The Intersection of "Helpful to Others" and "Interesting to You"

Fred Perrotta

Solving for the Wrong Problem

When responding to tweets about my post, If Your Business is a Secret, It's Probably Bullshit, I realized a core problem of these businesses: founders start them to solve their own problems. Problems like hating their jobs or needing money or not being an entrepreneur yet.

You can't start a business by trying to solve these problems. Solving them will be a consequence of solving other people's problems.

I understand how it happens. The ideas of passive income, freedom, and autonomy are tempting. So you start a business to achieve those goals for yourself. Or maybe you heard that dropshipping is an easy, low risk way to make money. These approaches are wrong.

The right approach is to find problems and to solve them. Not your problems. Other people's problems. They will pay you to do this. That's how you create a business.

I should clarify that it's okay to solve problems that you've experienced firsthand as long as other people have the same problems. This is called "scratching your own itch." Jeremy and I started Tortuga because we couldn't find the perfect backpack for city travel. We asked around, but no one else had a bag they would recommend. We identified a problem that other people had, not just one that we were experiencing.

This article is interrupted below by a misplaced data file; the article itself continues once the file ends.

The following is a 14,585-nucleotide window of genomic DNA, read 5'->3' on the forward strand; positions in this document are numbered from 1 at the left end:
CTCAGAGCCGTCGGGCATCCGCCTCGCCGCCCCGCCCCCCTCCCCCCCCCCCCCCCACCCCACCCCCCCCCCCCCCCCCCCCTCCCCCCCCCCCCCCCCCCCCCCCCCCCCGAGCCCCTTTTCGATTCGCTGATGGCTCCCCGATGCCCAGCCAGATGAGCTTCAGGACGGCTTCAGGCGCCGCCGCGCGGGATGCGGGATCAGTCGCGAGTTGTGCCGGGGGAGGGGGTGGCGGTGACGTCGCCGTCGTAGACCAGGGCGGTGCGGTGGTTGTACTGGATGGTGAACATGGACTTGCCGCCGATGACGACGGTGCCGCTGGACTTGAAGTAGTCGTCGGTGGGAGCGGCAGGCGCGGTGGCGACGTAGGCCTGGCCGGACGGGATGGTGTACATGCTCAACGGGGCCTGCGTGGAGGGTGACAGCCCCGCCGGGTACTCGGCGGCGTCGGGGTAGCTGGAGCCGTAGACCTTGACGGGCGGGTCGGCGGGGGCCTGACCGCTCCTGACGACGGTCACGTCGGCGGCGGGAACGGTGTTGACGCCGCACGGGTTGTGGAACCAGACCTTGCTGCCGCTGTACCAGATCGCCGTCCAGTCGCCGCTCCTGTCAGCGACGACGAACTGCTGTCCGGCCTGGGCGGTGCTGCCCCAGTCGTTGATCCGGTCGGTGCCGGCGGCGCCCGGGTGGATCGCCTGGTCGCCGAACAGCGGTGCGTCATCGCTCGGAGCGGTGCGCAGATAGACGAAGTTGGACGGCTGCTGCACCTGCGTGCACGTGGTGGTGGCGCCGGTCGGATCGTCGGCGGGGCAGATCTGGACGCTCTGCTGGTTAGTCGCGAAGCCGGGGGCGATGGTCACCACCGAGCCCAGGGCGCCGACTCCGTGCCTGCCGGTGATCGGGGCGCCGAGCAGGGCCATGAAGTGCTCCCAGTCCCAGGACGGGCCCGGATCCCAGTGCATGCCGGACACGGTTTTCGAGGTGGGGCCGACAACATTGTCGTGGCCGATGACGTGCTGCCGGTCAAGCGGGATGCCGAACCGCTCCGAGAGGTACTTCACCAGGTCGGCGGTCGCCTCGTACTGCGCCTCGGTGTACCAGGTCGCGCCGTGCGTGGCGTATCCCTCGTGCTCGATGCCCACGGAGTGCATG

Wanting to start a business is helpful but secondary. Most people don't have that desire so they complain about problems without ever trying to solve them.

Founders can also go wrong in the other direction.

You can start a business that's successful but about which you feel apathetic. This can be a category or customers that you don't care about or a matter of your day-to-day tasks not being engaging for you.

This problem is the easier one to solve. First, hire someone into your role who both wants it and will be good at it. Then find a role in the business that's a better fit for you, step back into a purely ownership role, or sell the company.

The Sweet Spot

I like to use Venn diagrams to describe ideas. The sweet spot for starting a business is the intersection of two circles on the Venn diagram:

  1. Helpful to Others: Other people will pay you to solve their problems. If you do it well, they will be grateful and will tell their friends.
  2. Interesting To You: If you want to be successful, you will need to last through the hard times. Working on something that you are interested in will keep you going when times are tough. Ideally, you are always working on at the edge of your skills and expertise so that you are learning and feel motivated to improve.

Solving other people's problems is the difference between "following your passion" and starting a business. If you're only pursuing something for yourself, you may be creating art, but you are unlikely to create a business.

Think of #1 as the demand and #2 as the supply. You can make all the stuff you want, but, if no one wants to buy it, you don't have a business.